Indian Slavery and Islamic Slavery

explanatory Essay
1513 words
1513 words

That notorious Islamic presence in the Indian Ocean, and specially in the East African coast had an obvious importance in the development of the slavery as institution. However, as Cooper has pointed out, it is important take in account that there is not such “Islamic societies” as an homogeneous group of communities ruled by the Sacred Law. Instead, on each different place, the “Islamic slavery” was shaped by the local conditions and reshaped by the economic and social changes.1 The Islam was one of the “ideological frameworks” used in the African continent to justify the slavery of other human beings.2 The main characteristic shared by the slavery in the societies ruled by the Islamic law, was the understanding of slavery as a condition to become part of the kinship group, the assimilation within the “new” cultural context was inherent to the slave condition. The slave was an alien, by and large an infidel, thus the slavery was the mean to convert the alien into the Islamic religion, once converted he or she started a process of incorporation into the Islamic society.3 This particular feature allowed to the slaves reach important positions in the official bureaucracy and the military apparatus. The women became part of the Muslims families, mostly as concubines or domestic slaves, those concubines who had children from their master became free after the master dead, and their children inherited the father condition.4 The other commonly cited characteristic in this framework, is the possibility of social mobility for slaves, some of them reached important positions within the administrative and military apparatus, and became part of high strata in their societies.5 According to the 'religious framework” criticized by Lovejoy,.6 ... ... middle of paper ... ...conomic shifts in East Africa and the Middle East, but also to British campaign to abolish the slave trade after 1807. The decline of slave demand in the Atlantic had a direct impact in the increasing of slaves as labor force in Africa25 and the Indian Ocean.26 The economic change in the region was notorious in the Persian Gulf and in Zanzibar and Pemba Islands. Seemingly, the Persian Gulf and the Middle East suffered an important productive transformation in the nineteenth century, resulting in an increasing in the use of slave labor in occupations different than the 'traditional' roles in domestic and luxury positions.27 According to Clarence-Smith, in the nineteenth century 300.000 slaves were exported from East Africa to Middle Eastern, 500.000 to Red Sea and Gulf of Aden. Ports located on the Persian Gulf were points to re export slave workers to other Muslim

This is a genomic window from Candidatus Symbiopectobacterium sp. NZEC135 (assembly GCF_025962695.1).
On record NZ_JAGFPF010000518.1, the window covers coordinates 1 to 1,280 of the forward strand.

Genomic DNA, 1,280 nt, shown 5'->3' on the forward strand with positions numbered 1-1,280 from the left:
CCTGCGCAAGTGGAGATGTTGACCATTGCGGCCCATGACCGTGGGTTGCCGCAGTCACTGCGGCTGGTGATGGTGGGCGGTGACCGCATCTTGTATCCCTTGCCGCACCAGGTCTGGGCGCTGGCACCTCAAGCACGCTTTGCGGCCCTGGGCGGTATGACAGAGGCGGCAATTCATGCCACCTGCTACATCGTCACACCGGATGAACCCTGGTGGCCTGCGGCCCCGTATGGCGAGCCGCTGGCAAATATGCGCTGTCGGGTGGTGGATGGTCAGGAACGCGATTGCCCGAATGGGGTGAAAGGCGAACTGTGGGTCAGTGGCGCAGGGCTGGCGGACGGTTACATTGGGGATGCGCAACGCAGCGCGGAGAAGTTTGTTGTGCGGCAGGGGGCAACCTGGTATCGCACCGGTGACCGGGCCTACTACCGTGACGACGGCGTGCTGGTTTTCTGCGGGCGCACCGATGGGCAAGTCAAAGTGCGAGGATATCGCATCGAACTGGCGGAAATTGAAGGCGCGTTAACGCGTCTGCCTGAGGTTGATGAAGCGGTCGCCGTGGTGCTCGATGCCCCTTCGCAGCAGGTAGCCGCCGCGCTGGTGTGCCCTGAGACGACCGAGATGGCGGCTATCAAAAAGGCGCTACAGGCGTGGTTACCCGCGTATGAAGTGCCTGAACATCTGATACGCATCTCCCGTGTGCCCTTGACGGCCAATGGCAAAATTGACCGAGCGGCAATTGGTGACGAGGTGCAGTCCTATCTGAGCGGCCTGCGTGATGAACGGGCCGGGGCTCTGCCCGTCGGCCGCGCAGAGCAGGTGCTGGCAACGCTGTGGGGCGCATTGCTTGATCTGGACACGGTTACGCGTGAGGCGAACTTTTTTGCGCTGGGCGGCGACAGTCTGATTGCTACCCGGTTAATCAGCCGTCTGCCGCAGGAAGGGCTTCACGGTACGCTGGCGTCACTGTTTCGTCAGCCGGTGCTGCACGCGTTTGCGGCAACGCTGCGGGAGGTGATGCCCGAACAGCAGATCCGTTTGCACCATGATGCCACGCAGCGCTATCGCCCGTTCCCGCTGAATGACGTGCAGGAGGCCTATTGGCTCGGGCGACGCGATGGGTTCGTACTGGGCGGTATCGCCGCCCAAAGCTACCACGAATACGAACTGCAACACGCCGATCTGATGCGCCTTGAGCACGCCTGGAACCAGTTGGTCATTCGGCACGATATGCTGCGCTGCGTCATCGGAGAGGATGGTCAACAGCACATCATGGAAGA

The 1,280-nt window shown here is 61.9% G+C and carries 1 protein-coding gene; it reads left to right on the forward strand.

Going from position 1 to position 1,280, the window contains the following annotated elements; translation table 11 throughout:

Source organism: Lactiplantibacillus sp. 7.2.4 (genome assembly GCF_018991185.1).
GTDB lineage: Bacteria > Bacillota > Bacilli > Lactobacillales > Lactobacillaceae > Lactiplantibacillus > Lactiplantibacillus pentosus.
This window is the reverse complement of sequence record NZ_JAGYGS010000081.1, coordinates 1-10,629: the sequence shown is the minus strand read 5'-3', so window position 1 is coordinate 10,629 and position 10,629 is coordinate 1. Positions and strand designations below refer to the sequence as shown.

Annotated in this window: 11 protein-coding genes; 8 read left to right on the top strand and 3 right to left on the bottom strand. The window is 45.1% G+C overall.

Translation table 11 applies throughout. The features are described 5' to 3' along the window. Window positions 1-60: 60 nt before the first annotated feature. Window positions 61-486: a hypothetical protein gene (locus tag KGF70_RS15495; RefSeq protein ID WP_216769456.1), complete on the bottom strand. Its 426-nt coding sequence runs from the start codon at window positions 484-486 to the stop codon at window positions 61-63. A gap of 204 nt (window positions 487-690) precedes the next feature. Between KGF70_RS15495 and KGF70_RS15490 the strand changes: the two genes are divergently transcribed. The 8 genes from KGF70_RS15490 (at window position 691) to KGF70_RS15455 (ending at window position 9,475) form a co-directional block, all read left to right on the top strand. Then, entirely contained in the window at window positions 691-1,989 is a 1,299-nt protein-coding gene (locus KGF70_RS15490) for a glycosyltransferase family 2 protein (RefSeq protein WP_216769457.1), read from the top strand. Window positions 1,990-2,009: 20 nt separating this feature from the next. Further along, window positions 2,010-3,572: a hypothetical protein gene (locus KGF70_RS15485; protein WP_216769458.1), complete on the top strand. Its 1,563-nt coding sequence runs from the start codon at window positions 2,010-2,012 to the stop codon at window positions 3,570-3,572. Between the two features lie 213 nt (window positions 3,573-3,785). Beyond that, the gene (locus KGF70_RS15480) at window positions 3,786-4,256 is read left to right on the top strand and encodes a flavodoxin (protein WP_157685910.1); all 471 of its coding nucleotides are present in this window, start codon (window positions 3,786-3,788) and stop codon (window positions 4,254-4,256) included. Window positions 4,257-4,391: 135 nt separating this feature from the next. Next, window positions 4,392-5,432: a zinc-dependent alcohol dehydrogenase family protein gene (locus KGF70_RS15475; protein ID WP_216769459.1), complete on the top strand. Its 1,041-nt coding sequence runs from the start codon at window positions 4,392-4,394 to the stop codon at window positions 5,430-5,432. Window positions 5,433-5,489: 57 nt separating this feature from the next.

In this essay, the author

  • Explains that the islamic presence in the indian ocean and the east african coast had an obvious importance for the development of slavery as institution.
  • Argues that the "islamic model" has two main flaws: the explanatory framework is derived from the holy book and the islamic tradition, regardless of historical changes and local conditions.
  • Explains that slavery in africa was assimilative, whereby the slaves were incorporated into the kinship group.
  • Explains that bonded labor and slavery were influenced by islamic law and african practices. plantation crops in the indian ocean affected such conceptions, thus slavery became harsher.
  • Explains that the slave trade became more important after the establishment of europeans factories in south and south asia in the seventeenth century.
  • Explains that the dutch east india company (voc) shipped african and asian slaves to work as domestics servants, artisans, and laborers at their headquarters at batavia, at strategic commercial emporia such as malacca and makassar.
  • Explains that the dutch introduced slaves from indian and the east african coast in their attempt to colonize the mascarene islands between 1638 and 1710.
  • Explains that the decline of slave demand in the atlantic had a direct impact on the increasing of slavery as labor force in africa and the indian ocean.
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